Whisky is a sipping drink, a thinking drink that with a splash of water complex aromas are released and draw you into its’ mystery and history. Meant to be enjoyed with friends and family laughing, reminiscing, and maybe getting a little too philosophical for a Saturday night. Much like wine, the flavors of a whisky are layered, subjective and can be complimented by food. But all too often we think of whisky solely as an after dinner drink, overlooking its’ potential to compliment food. For example whisky’s ability to be complimented by cheese.. or even chocolate, but we’ll save that discussion for another time! Not to compare whisky and wine too much but wine and cheese pairings are well known, maybe even a little overdone BUT the idea of whisky and cheese pairings now that is new, fresh… well perhaps as new as two classics can be.

You’re probably wondering what got me started on the idea of pairing whisky and cheese…

This past fall while visiting London, BFF K. took T. and I to The Whisky Bar at The Athenaeum Hotel. Fancy hotel in Mayfair, drinking whisky not a bad way to spend a Saturday afternoon if I do say so. Browsing the extensive whisky menu we were pleasantly surprised to find they offered whisky and cheese pairings created by a cheese expert and chief barman. This revelation was a brilliant one! I was actually a little dumbfounded about why I hadn’t thought about this before. I love cheese and I love whisky, so obviously these two loves should get together.

While I enjoyed a lovely dram (or two) at The Whisky Bar K. settled on trying one of the whisky and cheese pairings. After some debate she choose the pairing of a blue cheese and Balvenie Doublewood.

The description from their menu reads…

Blue Monday & Balvenie Doublewood 12yr old

Blue Monday from Tain, near Inverness, is creamy and makes the perfect foil for the gently spicy Speyside Malt Balvenie Doublewood. Connecting the two together gives them an electrifying lift, pulling out hidden harmonics from within their depths. Notes and flavours include: Spicy orange, toffee, honey and liquorice.

As I said this was a revelation. Personally I am not a fan of blue cheese, but when paired with the whisky both the flavors of the whisky and the cheese were enhanced and complimentary. I had to wonder if whisky could make me enjoy blue cheese, what other amazing combinations were out there waiting to be enjoyed…

Since this experience in London I’ve been researching and reading about pairing cheese and whisky. Of course I have had the arduous task of tasting whisky and cheese combinations to better understand the flavor profiles and to identify my favorite pairings. I should specify that I am no cheese expert… a cheese eating expert maybe, but I do hope you enjoy these pairings as much as I do. And the next evening you invite friends and family over, perhaps push the wine bottle aside and pair some of your favorite whiskies with a selection of cheeses for a lovely evening.


Old Pultney 12 yr old & Mimolette

Old Pultney 12 yr old is a whisky of contradictions. Light but substantial, salty but sweet, simple but elegant. This whisky will transplant you to the Scottish coast with one sip. Mimolette is a semi-hard cow’s milk cheese. The nutty, buttery flavor of the cheese has a hint of saltiness that compliments the whisky nicely.


Auchentoshan 3 Wood & Comte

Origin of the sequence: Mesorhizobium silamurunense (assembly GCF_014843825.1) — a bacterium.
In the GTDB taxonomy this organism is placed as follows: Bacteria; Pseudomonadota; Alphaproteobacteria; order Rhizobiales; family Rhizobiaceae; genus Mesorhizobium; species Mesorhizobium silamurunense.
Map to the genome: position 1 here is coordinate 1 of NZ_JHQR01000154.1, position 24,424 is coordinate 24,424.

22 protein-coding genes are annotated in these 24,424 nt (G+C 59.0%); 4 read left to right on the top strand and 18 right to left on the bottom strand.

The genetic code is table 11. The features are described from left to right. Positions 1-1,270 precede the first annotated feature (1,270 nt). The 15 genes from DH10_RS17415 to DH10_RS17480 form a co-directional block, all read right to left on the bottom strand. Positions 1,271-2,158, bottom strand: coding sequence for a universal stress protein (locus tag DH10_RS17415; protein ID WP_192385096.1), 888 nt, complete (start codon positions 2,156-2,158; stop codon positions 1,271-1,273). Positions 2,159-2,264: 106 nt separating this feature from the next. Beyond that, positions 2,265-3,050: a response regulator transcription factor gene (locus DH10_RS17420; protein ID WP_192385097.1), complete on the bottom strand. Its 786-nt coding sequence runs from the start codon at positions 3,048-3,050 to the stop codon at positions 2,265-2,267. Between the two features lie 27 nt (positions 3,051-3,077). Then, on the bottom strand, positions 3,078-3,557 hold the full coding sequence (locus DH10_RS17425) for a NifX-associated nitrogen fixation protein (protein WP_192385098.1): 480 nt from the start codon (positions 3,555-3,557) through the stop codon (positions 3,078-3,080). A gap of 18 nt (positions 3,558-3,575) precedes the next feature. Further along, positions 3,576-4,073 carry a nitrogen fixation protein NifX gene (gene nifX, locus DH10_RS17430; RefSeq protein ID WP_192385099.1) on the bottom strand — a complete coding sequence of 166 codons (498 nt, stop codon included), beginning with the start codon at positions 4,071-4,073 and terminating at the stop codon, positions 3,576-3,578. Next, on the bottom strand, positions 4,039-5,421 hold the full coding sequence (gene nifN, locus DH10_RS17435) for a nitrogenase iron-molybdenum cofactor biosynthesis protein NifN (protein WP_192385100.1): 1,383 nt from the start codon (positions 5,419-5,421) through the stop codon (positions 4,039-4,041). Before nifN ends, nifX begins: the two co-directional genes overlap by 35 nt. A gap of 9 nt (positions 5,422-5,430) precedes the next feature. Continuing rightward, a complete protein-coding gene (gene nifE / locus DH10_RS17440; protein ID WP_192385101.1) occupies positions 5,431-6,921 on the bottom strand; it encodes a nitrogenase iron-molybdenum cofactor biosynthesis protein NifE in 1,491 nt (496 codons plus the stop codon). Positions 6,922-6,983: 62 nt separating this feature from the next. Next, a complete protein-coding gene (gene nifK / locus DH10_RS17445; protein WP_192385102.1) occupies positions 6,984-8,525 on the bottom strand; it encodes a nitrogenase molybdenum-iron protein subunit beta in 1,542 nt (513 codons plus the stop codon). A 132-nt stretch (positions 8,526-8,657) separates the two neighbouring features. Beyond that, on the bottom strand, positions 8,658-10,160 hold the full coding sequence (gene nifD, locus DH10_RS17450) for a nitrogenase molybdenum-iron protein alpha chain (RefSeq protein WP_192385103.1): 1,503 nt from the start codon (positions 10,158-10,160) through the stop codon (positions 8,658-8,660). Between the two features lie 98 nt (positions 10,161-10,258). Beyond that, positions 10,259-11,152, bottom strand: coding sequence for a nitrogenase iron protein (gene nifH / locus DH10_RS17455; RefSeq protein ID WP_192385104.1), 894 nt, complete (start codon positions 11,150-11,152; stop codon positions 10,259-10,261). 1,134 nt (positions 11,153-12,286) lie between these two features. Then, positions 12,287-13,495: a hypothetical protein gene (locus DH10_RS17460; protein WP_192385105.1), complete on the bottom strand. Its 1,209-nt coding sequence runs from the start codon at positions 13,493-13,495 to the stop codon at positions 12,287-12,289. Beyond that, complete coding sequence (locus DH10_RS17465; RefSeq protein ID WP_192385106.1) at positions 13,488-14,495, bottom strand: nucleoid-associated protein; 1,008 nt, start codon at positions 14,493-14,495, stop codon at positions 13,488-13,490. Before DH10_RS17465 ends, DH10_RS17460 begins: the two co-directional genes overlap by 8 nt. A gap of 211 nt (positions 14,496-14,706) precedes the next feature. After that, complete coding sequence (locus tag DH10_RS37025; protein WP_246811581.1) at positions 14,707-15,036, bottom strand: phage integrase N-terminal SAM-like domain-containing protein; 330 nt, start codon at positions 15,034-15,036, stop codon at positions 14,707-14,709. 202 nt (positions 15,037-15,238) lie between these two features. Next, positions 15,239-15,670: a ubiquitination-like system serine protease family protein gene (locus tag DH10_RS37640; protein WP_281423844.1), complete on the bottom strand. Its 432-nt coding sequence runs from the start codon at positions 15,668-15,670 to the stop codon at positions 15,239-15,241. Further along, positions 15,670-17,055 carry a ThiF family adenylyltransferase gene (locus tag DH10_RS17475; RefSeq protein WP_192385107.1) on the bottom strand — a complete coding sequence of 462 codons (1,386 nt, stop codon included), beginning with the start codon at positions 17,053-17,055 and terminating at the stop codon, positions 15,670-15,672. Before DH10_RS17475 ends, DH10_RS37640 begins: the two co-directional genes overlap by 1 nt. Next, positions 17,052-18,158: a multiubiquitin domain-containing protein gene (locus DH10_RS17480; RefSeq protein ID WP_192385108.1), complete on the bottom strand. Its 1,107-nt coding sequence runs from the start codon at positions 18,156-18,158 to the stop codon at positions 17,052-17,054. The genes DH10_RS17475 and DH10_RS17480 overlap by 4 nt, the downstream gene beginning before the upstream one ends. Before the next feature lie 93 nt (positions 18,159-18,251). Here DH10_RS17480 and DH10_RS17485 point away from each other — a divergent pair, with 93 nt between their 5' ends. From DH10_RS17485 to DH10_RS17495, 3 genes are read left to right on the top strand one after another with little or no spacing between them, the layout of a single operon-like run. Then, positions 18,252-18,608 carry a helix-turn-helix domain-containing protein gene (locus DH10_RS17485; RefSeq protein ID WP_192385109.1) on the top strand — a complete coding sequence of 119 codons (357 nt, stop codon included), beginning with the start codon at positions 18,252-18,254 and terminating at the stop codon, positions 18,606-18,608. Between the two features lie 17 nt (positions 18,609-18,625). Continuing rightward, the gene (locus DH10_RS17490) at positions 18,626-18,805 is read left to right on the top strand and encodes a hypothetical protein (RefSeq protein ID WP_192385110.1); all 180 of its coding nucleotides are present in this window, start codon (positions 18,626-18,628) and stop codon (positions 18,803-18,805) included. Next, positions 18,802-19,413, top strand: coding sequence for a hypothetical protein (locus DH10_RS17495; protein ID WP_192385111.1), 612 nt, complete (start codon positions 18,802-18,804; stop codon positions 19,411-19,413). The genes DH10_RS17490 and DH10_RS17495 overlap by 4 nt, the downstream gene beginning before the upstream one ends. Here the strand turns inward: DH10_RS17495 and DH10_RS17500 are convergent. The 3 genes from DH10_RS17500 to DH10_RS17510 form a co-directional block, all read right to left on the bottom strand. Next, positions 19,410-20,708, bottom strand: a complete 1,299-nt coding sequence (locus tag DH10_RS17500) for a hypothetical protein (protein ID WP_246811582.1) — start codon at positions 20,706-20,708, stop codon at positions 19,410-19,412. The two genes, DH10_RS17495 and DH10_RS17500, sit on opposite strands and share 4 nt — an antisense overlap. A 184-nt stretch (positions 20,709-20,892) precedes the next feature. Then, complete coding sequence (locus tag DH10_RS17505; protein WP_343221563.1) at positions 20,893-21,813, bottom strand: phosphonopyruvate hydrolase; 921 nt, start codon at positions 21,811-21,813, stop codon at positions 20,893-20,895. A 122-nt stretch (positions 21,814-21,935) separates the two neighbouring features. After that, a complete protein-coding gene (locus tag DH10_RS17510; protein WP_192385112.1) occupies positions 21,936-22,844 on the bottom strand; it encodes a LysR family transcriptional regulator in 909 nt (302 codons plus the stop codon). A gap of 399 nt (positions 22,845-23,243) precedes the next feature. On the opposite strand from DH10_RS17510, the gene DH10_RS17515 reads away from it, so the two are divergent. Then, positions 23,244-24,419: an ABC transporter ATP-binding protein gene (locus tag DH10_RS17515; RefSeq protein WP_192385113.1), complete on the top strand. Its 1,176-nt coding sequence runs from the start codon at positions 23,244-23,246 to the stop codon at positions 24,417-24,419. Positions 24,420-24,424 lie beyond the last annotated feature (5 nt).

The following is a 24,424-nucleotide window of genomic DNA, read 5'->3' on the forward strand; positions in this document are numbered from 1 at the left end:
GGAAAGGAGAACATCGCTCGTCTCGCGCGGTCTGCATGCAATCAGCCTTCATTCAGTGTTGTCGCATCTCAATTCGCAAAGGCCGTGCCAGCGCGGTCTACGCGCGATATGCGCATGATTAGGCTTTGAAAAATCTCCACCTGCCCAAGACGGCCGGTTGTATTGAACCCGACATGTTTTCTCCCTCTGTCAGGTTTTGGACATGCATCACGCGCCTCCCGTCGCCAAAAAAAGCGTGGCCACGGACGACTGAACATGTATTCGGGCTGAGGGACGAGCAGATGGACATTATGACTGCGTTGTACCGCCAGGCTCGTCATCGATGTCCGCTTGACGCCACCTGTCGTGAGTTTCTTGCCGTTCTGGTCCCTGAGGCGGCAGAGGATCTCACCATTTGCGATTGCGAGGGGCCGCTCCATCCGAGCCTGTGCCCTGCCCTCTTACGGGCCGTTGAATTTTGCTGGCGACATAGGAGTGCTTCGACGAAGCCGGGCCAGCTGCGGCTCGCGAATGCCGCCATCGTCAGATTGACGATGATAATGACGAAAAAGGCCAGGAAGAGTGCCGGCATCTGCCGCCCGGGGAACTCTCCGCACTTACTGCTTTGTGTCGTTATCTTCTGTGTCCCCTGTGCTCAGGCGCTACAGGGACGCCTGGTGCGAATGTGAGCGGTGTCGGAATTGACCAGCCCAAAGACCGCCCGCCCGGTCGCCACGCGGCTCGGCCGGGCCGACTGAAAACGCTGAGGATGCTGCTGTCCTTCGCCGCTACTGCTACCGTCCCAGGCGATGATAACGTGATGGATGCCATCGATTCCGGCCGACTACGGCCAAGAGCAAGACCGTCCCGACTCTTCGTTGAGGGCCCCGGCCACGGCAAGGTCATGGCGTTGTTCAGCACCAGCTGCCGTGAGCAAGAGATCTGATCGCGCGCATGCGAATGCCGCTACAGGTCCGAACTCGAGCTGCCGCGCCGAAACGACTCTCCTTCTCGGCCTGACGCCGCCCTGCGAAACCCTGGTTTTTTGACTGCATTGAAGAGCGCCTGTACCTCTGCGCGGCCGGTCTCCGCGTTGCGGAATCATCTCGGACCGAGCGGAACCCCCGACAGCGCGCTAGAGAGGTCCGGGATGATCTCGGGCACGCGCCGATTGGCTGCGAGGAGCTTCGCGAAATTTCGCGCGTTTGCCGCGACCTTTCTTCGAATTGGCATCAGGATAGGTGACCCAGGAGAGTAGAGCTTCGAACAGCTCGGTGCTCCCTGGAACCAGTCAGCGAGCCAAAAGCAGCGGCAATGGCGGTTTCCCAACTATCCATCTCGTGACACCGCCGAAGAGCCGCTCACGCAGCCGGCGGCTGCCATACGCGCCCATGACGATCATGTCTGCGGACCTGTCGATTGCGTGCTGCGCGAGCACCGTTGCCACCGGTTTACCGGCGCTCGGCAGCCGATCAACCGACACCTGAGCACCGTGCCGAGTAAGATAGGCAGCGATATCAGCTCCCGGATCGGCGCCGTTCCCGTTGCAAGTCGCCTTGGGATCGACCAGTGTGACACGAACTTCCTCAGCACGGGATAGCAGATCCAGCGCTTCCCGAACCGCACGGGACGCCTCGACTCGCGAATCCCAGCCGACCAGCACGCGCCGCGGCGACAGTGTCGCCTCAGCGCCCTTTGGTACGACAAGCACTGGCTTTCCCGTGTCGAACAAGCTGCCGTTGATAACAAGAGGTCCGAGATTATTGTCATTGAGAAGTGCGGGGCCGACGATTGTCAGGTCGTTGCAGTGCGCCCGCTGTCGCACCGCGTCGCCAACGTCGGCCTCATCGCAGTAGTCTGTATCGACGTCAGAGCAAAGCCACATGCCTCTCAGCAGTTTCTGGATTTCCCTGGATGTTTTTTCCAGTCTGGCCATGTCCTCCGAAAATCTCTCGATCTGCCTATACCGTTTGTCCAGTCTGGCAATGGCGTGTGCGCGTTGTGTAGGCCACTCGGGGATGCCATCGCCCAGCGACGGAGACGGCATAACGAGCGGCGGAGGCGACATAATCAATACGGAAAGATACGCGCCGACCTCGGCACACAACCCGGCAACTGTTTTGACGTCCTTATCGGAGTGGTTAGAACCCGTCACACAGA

Auchentoshan 3 Wood is matured initially in bourbon casks before being finished in Oloroso then Pedro Ximénez casks for layers of rich, sweet fruitiness. This whisky has big sherry notes with a creamy finish. Comte is a semi-hard, unpasteurized cow’s milk. The savoury, almost smokey flavor of this cheese balances the sweetness from the whisky.


Highland Park 18 yr old & Golden Smoked Rebel

Smoke with smoke is the recommended pairing matching cheese and whisky. So when it came to pairing the Highland Park 18 yr old I choose a German smoked cheese to compliment this gorgeous whisky. Highland Park 18 yr old has all the classic flavors of Orcadian whiskies – smoked peat, heather, and honey.  A refined and balanced whisky with a soft, long finish. Golden Smoked Rebel Cheese, also called Räucherrebell in German, is a semi-hard cheese smoked over beechwood fire, which imparts it a hearty, smoky flavouring quite unlike any other cheese. Though the outside yellowish-brown rind gives the appearance of having been smoked, the taste is still pleasantly mild.


Glenlivet 18 yr old & Pepper d’Affinois

Glenlivet 18 yr old is a smooth, sherried whisky with a balanced sweetness and rich texture. With rich flavors of honey, vanilla and orange, this whisky will actually pair well with a variety of food and cheeses. My personal favorite was with pepper d’Affinois. Pepper d’Affinois is a triple-cream French cheese, similar to brie but has a creamier texture. The orange flavor and sweetness within the whisky is nicely complimented by the pepper and spicy nature of the cheese.

While I believe you should enjoy the whisky and cheese as you like, if you would like some direction on the tasting I would recommend to start by tasting the whisky alone.  Then enjoy a bite of your selected cheese. Once you’ve tasted the cheese, take another sip of whisky to discover if the cheese has enhanced the flavor of the whisky. When it does it is a magical combination!

And if you are not a whisky drinker and would like to develop an appreciation for the ‘water of life’ I will share with you the advice our whisky loving Priest shared with T. during one of our pre-marriage counselling sessions…

You must sit down one evening and have four glasses of whisky. You will either wake up in the morning a whisky lover or it will never be for you.

Needless to say it worked, T. was converted and hasn’t looked back since!

With that I will leave you with one of my favorite whisky quotes from James Joyce that for me captures the beauty of the drink

The light music of whiskey falling into a glass – an agreeable interlude.